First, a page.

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Sunday, May 27, 2012

Prof. Yanis Varoufakis vs. Kantoos Economics

Below is a very interesting exchange of views: an article by Prof. Yanis Varoufakis and a comment on it by Kantoos Economics.

Prof. Varoufakis on "Fiscal Waterboarding versus Eurobonds"
Comment by Kantoos Economics

Both authors are very sophisticated economists (which is evidenced by the fact that they can disagree but still respect one another...).

The bottom-line of this sophisticated exchange is the question: how can the debt service burden (i. e. the interest expense) be lowered for the deficit countries? The underlying asumption is that the current interest expense is far to high for countries living through enormous adjustment periods.

First of all: this assumption is correct! In "normal" times, interest rates should be market rates in order to optimize the allocation of financial resources. Restructuring times are not normal times. During restructuring times, the guiding principle must be to do everything which makes it possible for normal times return again. Available resources must be predominantly used to making the return of normal times possible and not for the payment of market rates.

To accomplish this, Prof. Varoufakis recommends ECB-bonds. Others recommend Eurobonds. Both are fairly complex structures which may or may not accomplish the objective. This is why I would like to make the following comments.

First, the easiest way to lower a country's interest expense is to simply lower the interest rate. That could be accomplished with the stroke of a pen.

And, secondly, lowering the interest rate does not necessarily mean that lenders are "giving something away". Typical in any financial restructuring are "success triggers": a lender might forgive some of his loans in exchange for shares of the borrower. If the restructuring is successful, the shares will gain value and the bank can recover some of its loss. Or, the total interest rate is divided into two portions: "cash interest" and "capitalized interest". Only cash interest flows through the budget. Suppose the lenders want an interest rate of 4%. Fine with Greece, provided that only 1% thereof is the cash portion and the rest is capitalized for, say, 20 years.

Will all these obligations which are being postponed into the future every get paid 100%? Probably not, but that is besides the point. The point is that existing Greek debt currently trades between 10-20% of nominal value and if that percentage were to increase to, say, 50% or even more because of successful restructuring policies, it would already be a major success.

The best option would be to have a low cash interest rate and even cap the amount of interest expense at a certain percentage of government expenditures.

Approximately two-thirds of Greece's sovereign debt is in the hands of the Troika/ECB at this point. To approve something like the above would require a telecon among a handful of people. If they agreed, then the remaining private creditors would have no alternative but to agree also.


  1. Herr Klastner wrote : "Approximately two-thirds of Greece's sovereign debt is in the hands of the Troika/ECB. To approve something like the above would require a telecon among a handful of people"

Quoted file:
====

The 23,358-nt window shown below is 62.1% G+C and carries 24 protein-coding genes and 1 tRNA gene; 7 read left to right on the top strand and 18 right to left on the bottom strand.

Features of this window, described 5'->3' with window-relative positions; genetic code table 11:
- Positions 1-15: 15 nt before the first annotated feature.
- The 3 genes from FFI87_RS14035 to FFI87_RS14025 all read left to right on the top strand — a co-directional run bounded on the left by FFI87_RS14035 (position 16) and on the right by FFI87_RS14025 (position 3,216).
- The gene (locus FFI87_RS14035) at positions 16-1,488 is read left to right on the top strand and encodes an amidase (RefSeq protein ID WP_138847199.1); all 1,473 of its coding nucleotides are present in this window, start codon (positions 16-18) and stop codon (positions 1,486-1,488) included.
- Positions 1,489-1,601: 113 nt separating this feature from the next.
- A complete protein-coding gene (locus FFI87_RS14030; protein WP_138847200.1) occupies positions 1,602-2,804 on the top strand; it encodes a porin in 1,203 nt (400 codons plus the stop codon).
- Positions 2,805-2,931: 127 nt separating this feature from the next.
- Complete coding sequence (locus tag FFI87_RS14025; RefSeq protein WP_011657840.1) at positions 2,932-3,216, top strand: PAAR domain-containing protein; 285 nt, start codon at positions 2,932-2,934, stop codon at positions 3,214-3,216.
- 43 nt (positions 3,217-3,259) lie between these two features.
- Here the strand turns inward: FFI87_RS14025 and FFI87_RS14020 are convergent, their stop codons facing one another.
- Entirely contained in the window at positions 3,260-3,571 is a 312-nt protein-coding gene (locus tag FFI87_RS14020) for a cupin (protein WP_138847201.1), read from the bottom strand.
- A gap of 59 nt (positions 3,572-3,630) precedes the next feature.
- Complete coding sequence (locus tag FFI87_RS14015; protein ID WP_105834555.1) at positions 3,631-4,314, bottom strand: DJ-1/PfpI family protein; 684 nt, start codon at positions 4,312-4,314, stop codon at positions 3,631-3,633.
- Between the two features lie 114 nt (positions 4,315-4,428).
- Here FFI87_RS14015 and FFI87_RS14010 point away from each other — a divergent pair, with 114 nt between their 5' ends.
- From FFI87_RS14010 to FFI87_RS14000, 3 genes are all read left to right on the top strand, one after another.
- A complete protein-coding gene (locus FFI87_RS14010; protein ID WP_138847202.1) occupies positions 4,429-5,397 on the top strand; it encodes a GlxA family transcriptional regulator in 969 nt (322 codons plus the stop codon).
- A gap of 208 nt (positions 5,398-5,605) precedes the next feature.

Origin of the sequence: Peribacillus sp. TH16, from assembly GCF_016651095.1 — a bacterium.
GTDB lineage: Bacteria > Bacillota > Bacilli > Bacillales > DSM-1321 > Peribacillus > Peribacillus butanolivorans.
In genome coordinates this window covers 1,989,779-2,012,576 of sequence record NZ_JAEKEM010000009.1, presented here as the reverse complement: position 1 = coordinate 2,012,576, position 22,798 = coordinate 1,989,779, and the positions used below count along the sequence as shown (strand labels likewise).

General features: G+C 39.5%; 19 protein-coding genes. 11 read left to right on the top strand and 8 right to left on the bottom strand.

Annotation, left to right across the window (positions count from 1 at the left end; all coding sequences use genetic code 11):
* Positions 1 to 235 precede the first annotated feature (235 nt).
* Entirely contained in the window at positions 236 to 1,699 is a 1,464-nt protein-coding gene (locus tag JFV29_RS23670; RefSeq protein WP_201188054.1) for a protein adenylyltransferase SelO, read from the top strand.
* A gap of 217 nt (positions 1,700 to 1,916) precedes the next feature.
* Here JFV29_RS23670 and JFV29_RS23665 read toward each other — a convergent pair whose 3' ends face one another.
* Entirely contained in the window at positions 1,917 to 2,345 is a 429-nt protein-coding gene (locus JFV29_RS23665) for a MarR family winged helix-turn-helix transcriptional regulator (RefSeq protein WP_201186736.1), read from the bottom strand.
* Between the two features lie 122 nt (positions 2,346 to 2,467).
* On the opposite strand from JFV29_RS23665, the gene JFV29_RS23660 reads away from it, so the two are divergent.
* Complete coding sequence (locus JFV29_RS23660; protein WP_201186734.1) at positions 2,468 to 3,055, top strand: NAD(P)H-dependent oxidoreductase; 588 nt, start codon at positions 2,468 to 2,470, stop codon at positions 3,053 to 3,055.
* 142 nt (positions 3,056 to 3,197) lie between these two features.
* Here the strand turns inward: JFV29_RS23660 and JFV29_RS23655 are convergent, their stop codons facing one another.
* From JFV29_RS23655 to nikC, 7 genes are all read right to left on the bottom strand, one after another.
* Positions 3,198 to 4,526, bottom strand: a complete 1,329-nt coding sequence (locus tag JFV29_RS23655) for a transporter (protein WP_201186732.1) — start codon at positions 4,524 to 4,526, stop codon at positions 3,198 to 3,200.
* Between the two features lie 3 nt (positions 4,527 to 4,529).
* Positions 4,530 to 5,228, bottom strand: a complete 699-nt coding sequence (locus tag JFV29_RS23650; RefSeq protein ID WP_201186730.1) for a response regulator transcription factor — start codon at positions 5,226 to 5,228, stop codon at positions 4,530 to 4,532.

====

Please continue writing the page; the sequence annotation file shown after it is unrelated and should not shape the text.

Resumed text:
You know that the handful of people representing the Troika also have constituencies.

    Whilst some may not have a so called 'popular mandate' they do answer to others. Legarde to the other 187 IMF member states, Draghi to 27 central bankers, Merkel to 62 million German voters, then there's the 27 finmins and the other 26 heads of government and their 400 million citizens.

    We shouldn't take pot shots at the 'elites' for not being 'democratic' in one breath, and in the next suggest they make ad-hoc behind close door decisions.

    BTW - its about time someone started telling the Greeks some home truths, pity it has to be French female lawyer rather than a Greek male or female politician. I read one comment on her FB page saying, "you don't understand we've run out of money". To which she probably thought "at least you had money to run out of, you should try living in Mali or Niger where they've never had any money."

    How much longer must the fate of hundreds of millions, if not billions, be held hostage to a mere 11 million. They claim to have given us democracy, however they also kept slaves, now they want to enslave the planet so that they can continue to live in their tinpot state of denial.


    1. When I mentioned the "stroke of the pen" I was, of course, oversimplifying a bit. Still, even though I am not familiar with approval authorizations, I would guess that an interest rate change can be approved by very, very few people. Certainly not by parliaments or other constituencies. My point is: there are several ways to lower the interest expense if one wants to do that and ECB or Eurobonds are about the most complicated ones. Furthermore, if the lenders subsidize the interest, that is only an expense. A Eurobond "communalizes" the entire debt and that would be the beginning of the end (in my opinion).

  2. Varoufakis has a very one-sided view of the crisis that completely disregards the need for reform in Greece and the other peripheral economies. His proposal is therefore totally irrelevant as he doesn't seem to understand (or willfully ignores) that Greeks themselves have a responsibility to get their economic house in order if they want borrow money cheaply from the official sector or capital markets.